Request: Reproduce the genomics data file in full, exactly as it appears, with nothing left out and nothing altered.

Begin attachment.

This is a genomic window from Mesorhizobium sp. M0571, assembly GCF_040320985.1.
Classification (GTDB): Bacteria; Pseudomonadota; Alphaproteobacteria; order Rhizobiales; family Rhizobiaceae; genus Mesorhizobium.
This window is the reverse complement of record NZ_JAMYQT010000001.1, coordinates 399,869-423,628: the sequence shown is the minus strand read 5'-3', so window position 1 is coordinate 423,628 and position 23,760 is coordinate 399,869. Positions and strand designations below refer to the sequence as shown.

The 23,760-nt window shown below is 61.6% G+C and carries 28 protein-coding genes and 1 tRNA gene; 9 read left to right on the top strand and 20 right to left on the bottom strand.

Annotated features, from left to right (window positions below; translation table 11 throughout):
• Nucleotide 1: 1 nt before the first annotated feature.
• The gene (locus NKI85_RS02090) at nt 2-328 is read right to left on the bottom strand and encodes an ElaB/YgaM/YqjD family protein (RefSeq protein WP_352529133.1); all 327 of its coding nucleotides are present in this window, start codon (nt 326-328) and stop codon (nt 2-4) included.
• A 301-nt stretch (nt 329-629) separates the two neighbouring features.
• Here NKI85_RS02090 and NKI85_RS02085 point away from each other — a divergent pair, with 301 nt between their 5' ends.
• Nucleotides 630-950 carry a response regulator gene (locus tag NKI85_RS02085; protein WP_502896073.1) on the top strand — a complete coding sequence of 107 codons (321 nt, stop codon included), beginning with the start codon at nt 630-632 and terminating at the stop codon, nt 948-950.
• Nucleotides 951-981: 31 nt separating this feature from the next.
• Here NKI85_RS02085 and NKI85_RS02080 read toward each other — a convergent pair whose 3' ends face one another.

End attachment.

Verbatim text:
This is a genomic window from Mesorhizobium sp. M0571, assembly GCF_040320985.1.
Classification (GTDB): Bacteria; Pseudomonadota; Alphaproteobacteria; order Rhizobiales; family Rhizobiaceae; genus Mesorhizobium.
This window is the reverse complement of record NZ_JAMYQT010000001.1, coordinates 399,869-423,628: the sequence shown is the minus strand read 5'-3', so window position 1 is coordinate 423,628 and position 23,760 is coordinate 399,869. Positions and strand designations below refer to the sequence as shown.

The 23,760-nt window shown below is 61.6% G+C and carries 28 protein-coding genes and 1 tRNA gene; 9 read left to right on the top strand and 20 right to left on the bottom strand.

Annotated features, from left to right (window positions below; translation table 11 throughout):
• Nucleotide 1: 1 nt before the first annotated feature.
• The gene (locus NKI85_RS02090) at nt 2-328 is read right to left on the bottom strand and encodes an ElaB/YgaM/YqjD family protein (RefSeq protein WP_352529133.1); all 327 of its coding nucleotides are present in this window, start codon (nt 326-328) and stop codon (nt 2-4) included.
• A 301-nt stretch (nt 329-629) separates the two neighbouring features.
• Here NKI85_RS02090 and NKI85_RS02085 point away from each other — a divergent pair, with 301 nt between their 5' ends.
• Nucleotides 630-950 carry a response regulator gene (locus tag NKI85_RS02085; protein WP_502896073.1) on the top strand — a complete coding sequence of 107 codons (321 nt, stop codon included), beginning with the start codon at nt 630-632 and terminating at the stop codon, nt 948-950.
• Nucleotides 951-981: 31 nt separating this feature from the next.
• Here NKI85_RS02085 and NKI85_RS02080 read toward each other — a convergent pair whose 3' ends face one another.